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  #31 (permalink)  
Old 10-23-2005, 12:51 PM
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Quote:
Originally Posted by docvette
Doc here,

In the beginning...There was Ford..Henry looked down upon his flock and said:
It was good..but shall be better..

The Model T had no thermostat in it..and a water jacket you could put your fist into..and a pump you could steer the QE II with...A big Brass radiator that ould stop a 30 cal bullet..freeze plugs that were doorknob sized...

what happened mostly on long hauls, traffic and hills? It blew steam and overheated max! because hot became hotter...and cold stayed that way for a long time! It was good enough for the day..but today doesn't cut it..It wasn't until they went to thermostats did it get better..(I have no idea what year that was..guessing 29 V8 60 flattie..)

Never knew the industry to manufacture and install ANYTHING they couldn't live without..to appease the Beancounters..

And Henry looked Upon his Factory..and it was good..on the 7 th day ... he invented the Car salesman...

Doc
The only 2 things that are missing is........

1) An engine produces XX amount of heat at any given point.. That still has to be exchanged to maintain a constant operating temperature.

2) those old radiators are ineffiecient. Thicker metal takes more time to transfer the heat to the air...... like over porting a cylinder head, or overboring the cylinder walls too thin..... think about it.

3) look at the airflow on those Ts.

If you don't watch out you will fall into that decades old tale that too large of a radiator will make an engine run hot. I have asked many experts if they ever saw a boat with a car engine. Does it overheat because the lake is too big??????

I have been running 195 * thermostats in everything since the early 60s....never had any problems.

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  #32 (permalink)  
Old 10-23-2005, 01:22 PM
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Haha, I remember arguing a while back about the whole overheating process but I'll just give you a simple answer not regarding that. You don't HAVE to run a thermostat in your motor, simple as that but I would not recommend it. A thermostat keeps a nice semi-constant operating temperature for your motor assuming your cooling system's up to the challenge. Problem's with running no thermostat is obviously that if your cooling system's too effective, than your motor might operate, lets just say at 160* when you might want to run it at 185*. Obviously not an ideal temperature to run at and not exactly a "good" plan if you want to hang on to your motor for a long time. If you have an overheating problem, thermostats can help delay it slightly but overheating will be inevitable. I still dunno where I stand on the whole "flowing too fast" issue. Both sides have good points so I'm just kind of in the middle on this right now but we'll see who changes my mind .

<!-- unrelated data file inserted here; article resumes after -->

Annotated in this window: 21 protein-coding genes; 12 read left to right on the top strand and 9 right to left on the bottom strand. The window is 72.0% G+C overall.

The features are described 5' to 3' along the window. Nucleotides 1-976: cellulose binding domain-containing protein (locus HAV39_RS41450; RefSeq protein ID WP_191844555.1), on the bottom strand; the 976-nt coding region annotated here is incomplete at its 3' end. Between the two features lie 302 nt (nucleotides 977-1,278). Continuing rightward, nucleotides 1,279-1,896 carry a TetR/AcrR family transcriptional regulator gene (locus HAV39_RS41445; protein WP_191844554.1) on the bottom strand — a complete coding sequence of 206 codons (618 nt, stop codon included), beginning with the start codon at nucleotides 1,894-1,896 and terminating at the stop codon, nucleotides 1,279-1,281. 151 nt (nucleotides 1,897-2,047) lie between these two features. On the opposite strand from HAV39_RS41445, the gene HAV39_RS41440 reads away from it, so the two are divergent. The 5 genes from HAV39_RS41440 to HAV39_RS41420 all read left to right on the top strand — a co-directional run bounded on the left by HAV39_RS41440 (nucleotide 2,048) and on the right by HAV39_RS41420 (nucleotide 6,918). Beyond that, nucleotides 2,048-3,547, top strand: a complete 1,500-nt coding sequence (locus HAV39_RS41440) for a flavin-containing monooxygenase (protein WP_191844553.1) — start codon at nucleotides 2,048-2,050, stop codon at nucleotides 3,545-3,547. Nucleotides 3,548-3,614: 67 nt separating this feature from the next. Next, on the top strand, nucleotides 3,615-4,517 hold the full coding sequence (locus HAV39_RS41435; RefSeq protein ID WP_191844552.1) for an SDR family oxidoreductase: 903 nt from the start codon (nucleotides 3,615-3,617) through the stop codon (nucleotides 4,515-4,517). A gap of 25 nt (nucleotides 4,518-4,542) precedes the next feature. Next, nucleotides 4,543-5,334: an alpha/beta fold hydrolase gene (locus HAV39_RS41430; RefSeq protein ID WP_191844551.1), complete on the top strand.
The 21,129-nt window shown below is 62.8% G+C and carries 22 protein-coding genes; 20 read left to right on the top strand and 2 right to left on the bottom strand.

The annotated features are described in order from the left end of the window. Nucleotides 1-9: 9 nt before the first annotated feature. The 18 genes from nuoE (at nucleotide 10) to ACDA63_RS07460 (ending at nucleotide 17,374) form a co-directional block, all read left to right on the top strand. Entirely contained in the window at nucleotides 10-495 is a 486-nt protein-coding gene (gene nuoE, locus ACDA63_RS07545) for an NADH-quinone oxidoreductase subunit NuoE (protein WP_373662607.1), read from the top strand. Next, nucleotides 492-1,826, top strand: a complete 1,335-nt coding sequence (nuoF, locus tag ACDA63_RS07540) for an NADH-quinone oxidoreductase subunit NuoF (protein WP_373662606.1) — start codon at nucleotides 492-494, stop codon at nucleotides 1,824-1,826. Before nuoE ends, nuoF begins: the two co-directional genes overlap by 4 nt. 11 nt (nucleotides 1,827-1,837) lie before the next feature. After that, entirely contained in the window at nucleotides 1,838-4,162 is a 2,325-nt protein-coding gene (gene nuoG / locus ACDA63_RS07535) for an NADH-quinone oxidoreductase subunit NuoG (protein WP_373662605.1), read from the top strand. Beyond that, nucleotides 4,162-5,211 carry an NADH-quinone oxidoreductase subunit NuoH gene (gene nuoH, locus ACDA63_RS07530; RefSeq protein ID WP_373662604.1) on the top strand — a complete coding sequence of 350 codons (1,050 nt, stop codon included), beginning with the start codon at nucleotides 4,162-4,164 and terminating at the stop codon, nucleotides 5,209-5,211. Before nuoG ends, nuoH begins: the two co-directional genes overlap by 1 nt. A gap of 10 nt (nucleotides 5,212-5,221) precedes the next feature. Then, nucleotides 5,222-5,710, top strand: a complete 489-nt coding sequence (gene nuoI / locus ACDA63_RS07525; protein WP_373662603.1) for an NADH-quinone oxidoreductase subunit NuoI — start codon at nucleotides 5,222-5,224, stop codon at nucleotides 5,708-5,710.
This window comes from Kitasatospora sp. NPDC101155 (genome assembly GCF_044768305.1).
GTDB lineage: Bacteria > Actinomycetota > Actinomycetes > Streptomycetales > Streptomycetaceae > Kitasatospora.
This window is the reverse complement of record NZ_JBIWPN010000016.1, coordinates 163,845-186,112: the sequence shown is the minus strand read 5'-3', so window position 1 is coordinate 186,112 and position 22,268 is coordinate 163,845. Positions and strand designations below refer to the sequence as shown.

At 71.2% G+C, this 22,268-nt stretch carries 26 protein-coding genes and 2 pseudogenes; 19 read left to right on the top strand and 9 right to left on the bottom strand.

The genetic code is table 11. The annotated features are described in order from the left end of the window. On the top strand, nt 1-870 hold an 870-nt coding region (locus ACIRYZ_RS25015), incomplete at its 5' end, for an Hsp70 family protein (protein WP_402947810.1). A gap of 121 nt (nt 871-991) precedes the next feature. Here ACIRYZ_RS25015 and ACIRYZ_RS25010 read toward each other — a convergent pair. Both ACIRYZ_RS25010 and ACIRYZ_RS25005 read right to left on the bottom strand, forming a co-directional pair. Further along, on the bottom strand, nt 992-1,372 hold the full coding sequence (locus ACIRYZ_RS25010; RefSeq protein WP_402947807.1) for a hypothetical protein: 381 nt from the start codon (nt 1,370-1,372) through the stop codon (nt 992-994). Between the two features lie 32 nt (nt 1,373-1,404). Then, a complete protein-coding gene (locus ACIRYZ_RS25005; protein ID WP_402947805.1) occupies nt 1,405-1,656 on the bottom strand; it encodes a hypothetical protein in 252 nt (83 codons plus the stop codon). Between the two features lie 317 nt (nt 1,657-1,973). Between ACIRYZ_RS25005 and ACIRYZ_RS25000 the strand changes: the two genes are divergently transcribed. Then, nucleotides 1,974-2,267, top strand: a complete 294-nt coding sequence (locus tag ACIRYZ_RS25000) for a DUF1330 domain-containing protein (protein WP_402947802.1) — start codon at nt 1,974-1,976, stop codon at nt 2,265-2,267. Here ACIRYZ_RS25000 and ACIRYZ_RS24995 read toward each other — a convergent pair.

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  #33 (permalink)  
Old 10-23-2005, 04:05 PM
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Don't forget about cavitation. With little to no pressure differential before and after the impeller the water, sometimes, will spin in a circle with the impeller and not cool a cotton pickin' thing. One more reason to have a thermostat in place.

Larry
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  #34 (permalink)  
Old 10-24-2005, 06:59 AM
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I've actually just read up on this subject myself since I'm moving to an electric motor-driven water pump and was wondering if I needed a thermostat since I can control the water pump operation via a switch.

Some history..

Back in the 55-57 Chevys if the thermostat was removed from these cars the engine would actually overheat.

Original thoughts were that the coolant was moving through the engine too quickly to provide proper cooling.

The actual problem was that when you remove the thermostat from a cooling system with a vertical radiator, the point of highest pressure moves to the radiator. That said, the excess pressure was higher than the capacity of the radiator cap spring, and coolant would escape.

So in my view, if you must run without a thermostat, make sure you have a cap rated at higher than stock psi.